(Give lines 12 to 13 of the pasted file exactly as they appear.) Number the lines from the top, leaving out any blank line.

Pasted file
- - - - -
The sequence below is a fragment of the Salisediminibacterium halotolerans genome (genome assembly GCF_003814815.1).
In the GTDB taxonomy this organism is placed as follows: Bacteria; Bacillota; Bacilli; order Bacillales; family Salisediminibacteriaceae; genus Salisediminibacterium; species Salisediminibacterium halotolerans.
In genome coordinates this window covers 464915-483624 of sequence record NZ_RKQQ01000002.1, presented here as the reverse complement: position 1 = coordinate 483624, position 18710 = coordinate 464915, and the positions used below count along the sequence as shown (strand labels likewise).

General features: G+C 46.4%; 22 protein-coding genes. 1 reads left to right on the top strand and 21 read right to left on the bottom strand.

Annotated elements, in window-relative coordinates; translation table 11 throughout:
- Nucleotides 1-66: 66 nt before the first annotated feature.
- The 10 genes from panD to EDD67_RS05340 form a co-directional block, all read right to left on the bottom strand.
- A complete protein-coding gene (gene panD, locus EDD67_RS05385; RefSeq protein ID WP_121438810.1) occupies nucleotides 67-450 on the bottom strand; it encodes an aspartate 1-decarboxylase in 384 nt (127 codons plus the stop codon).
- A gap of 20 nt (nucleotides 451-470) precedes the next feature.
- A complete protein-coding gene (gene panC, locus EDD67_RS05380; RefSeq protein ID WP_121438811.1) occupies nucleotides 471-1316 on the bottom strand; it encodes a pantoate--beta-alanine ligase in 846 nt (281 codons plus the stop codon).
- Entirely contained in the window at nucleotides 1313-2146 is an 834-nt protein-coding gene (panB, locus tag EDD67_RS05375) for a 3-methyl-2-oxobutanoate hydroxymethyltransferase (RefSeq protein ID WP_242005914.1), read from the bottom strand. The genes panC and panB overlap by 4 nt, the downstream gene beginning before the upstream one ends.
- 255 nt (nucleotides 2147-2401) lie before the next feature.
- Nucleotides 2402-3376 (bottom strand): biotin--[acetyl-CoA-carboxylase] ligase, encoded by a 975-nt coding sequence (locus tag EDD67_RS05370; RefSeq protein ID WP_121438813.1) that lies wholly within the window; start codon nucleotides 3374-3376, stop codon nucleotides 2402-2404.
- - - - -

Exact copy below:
- 255 nt (nucleotides 2147-2401) lie before the next feature.
- Nucleotides 2402-3376 (bottom strand): biotin--[acetyl-CoA-carboxylase] ligase, encoded by a 975-nt coding sequence (locus tag EDD67_RS05370; RefSeq protein ID WP_121438813.1) that lies wholly within the window; start codon nucleotides 3374-3376, stop codon nucleotides 2402-2404.